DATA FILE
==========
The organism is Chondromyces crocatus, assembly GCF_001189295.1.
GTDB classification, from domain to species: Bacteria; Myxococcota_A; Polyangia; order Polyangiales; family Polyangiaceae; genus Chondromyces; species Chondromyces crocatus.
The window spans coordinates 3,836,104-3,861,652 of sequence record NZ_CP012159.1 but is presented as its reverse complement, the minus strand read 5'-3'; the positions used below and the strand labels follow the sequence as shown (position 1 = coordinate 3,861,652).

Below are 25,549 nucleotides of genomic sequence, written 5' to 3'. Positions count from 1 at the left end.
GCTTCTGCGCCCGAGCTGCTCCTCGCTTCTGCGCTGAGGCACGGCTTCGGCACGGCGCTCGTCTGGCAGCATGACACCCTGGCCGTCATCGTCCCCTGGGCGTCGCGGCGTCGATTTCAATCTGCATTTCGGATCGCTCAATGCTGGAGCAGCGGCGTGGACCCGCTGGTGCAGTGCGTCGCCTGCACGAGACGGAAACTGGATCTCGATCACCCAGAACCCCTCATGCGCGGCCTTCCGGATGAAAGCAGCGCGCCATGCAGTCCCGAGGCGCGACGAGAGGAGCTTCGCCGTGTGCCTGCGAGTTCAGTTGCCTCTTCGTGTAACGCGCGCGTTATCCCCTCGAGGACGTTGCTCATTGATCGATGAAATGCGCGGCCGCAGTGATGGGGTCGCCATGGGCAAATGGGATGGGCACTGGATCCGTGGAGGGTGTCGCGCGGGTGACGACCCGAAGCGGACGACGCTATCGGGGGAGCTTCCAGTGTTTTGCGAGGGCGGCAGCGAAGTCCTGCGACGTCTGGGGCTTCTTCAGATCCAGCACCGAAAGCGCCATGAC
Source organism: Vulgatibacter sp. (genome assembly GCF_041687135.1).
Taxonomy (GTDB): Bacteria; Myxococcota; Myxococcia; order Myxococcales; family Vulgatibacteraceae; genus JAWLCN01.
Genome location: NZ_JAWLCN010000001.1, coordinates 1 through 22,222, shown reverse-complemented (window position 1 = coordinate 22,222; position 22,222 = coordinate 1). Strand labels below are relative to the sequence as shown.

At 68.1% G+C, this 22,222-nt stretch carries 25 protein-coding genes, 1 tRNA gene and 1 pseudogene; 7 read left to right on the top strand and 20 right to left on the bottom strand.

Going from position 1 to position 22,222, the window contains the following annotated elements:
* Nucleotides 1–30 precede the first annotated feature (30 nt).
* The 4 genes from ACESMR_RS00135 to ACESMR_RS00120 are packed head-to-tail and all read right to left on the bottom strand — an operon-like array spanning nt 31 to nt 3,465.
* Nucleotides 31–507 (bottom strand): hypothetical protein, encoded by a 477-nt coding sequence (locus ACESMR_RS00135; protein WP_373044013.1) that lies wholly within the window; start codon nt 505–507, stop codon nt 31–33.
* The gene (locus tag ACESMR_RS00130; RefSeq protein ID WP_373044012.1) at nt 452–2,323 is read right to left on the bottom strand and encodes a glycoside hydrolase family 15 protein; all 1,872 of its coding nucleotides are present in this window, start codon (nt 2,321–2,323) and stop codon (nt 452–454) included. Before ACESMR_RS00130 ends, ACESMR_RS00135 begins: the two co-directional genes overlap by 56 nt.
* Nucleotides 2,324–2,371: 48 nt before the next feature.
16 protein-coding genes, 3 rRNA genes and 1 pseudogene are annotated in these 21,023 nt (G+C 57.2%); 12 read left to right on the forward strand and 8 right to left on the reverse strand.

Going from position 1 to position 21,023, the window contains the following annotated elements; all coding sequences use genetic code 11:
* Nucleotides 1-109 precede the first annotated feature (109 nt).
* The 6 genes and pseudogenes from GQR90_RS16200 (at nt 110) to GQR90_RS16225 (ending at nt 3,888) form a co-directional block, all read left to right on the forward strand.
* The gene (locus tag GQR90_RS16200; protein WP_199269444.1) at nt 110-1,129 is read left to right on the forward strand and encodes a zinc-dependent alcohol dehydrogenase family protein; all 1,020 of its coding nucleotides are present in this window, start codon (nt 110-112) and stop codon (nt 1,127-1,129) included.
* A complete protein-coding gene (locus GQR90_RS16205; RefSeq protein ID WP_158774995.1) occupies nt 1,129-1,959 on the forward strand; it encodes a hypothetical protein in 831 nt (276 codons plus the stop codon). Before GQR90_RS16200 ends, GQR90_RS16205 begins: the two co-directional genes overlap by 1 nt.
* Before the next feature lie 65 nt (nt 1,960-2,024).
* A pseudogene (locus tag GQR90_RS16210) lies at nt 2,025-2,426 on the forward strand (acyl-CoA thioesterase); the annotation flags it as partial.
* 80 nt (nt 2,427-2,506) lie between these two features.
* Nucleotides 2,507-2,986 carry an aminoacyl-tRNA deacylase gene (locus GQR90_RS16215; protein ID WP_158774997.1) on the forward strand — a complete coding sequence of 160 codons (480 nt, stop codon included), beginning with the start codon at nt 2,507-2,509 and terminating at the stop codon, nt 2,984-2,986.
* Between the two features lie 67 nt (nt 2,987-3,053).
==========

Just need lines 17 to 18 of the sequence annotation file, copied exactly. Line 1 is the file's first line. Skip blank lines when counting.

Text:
Going from position 1 to position 21,023, the window contains the following annotated elements; all coding sequences use genetic code 11:
* Nucleotides 1-109 precede the first annotated feature (109 nt).